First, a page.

Graduate students at Cornell University are pushing for the right to workers’ compensation, report the Chronicle of Higher Education and Cornell Daily Sun. The effort started after chemical engineering graduate student Richard Pampuro severed tendons and destroyed an artery in his right arm on some broken glass. “After two surgeries and about 40 sessions of physical therapy, Mr. Pampuro said his hand still ‘feels like wearing a mitten—the fingers all move together,'” the Chronicle says.
Under New York law, “people engaged in a teaching or ‘nonmanual’ capacity at a charitable or educational institution are exempted from being covered under workers’ compensation” unless the employer decides otherwise, the Chronicle reports. Cornell faculty are eligible for workers’ compensation. The New York state workers’ compensation board has asked Cornell to clarify why it distinguishes between faculty and graduate student teachers, the Chronicle says.
Looking at the board’s website, it seems odd that graduate students would be exempt:
Who Is Not Covered By The Workers’ Compensation Law?
4. People engaged in a teaching capacity in or for a nonprofit religious, charitable or educational institution (Section 501(c)(3) under the IRS tax code). (WCL §3 Group 18) To be exempt, the teachers must only be performing teaching duties;
5. People engaged in a non-manual capacity in or for a nonprofit religious, charitable or educational institution (Section 501(c)(3) under the IRS tax code (WCL §3 Group 18). Manual labor includes but is not limited to such tasks as filing; carrying materials such as pamphlets, binders, or books; cleaning such as dusting or vacuuming; playing musical instruments; moving furniture; shoveling snow; mowing lawns; and construction of any sort;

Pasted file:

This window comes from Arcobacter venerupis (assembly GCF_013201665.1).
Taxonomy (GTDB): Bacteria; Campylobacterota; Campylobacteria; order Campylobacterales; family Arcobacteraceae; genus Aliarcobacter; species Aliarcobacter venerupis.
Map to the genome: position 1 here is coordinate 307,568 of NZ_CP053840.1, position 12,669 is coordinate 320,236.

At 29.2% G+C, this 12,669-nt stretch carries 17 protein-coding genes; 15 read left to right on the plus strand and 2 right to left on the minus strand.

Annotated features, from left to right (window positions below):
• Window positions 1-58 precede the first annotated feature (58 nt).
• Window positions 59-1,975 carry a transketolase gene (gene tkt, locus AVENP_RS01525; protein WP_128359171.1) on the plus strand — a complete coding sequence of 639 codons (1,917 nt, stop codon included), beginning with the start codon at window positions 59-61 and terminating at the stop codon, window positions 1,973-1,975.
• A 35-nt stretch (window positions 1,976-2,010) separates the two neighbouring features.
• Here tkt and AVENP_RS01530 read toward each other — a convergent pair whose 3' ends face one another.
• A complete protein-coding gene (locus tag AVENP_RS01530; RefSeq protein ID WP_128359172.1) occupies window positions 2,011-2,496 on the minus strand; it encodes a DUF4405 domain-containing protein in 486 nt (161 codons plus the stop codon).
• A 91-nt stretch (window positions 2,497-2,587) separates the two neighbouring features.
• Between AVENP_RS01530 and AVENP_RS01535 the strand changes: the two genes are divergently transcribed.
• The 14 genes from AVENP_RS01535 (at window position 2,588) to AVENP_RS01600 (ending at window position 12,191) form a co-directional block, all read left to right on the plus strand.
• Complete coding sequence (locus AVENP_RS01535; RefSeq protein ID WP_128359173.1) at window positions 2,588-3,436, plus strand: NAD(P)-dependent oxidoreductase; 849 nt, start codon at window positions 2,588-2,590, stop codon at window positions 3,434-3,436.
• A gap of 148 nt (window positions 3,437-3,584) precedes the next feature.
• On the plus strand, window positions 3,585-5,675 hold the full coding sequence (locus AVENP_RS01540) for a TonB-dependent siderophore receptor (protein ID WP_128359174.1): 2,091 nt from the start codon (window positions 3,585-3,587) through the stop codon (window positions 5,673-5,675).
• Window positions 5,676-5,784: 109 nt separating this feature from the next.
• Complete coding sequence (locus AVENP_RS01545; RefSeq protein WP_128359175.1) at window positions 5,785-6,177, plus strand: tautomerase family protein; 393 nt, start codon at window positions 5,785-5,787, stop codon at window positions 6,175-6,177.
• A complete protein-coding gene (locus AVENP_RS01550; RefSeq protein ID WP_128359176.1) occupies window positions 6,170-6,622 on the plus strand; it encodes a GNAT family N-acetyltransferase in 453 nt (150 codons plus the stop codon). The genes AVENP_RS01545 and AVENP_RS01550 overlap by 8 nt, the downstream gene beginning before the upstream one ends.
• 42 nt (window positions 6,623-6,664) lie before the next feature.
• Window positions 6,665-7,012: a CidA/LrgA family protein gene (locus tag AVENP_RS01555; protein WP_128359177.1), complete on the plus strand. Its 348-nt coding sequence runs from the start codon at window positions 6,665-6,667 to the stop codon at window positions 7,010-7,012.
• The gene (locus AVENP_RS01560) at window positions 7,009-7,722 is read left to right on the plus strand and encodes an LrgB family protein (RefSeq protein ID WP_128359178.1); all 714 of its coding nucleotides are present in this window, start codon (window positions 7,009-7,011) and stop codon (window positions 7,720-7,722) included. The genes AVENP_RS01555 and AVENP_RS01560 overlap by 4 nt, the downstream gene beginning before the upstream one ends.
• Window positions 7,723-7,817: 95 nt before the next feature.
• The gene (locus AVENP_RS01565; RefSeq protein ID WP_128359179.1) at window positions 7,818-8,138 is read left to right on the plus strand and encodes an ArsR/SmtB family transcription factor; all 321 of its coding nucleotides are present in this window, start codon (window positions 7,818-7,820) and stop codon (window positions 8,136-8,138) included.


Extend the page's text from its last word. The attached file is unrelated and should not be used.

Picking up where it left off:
Graduate students don’t just teach, and it seems likely that research laboratory tasks would count as manual labor. C&EN’s Beth Halford reported in 2004 that New York graduate students were covered by workers’ compensation. The Daily Sun says that postdoctoral researchers are covered by workers compensation.
Prospective graduate students should take the time to research the laws and policies applicable to schools they’re considering attending. Although Cornell claims that the school has done better by graduate students than workers’ compensation would have allowed, that’s been entirely voluntary on the part of the school. And according to Pampuro:
As is, injuries are handled on a “case-by-case” basis by a committee of anonymous individuals. Not even the injured are allowed to know who oversees their case. …
To say that the administration was dismissive of me would be generous. I was told in no uncertain terms that graduate students can not expect a guarantee of coverage, and that I should feel lucky for whatever I am granted. Eventually, I was offered a portion of my stipend and medical coverage for a limited period of time. The awarded compensation has failed to cover my full period of recovery. Offers from the black-box committee reflected little respect for my needs and no discernable consideration of my injury.
Cornell is forming a task force to consider the issue of graduate students and workers compensation, the Daily Sun story says. The task force will not include graduate students.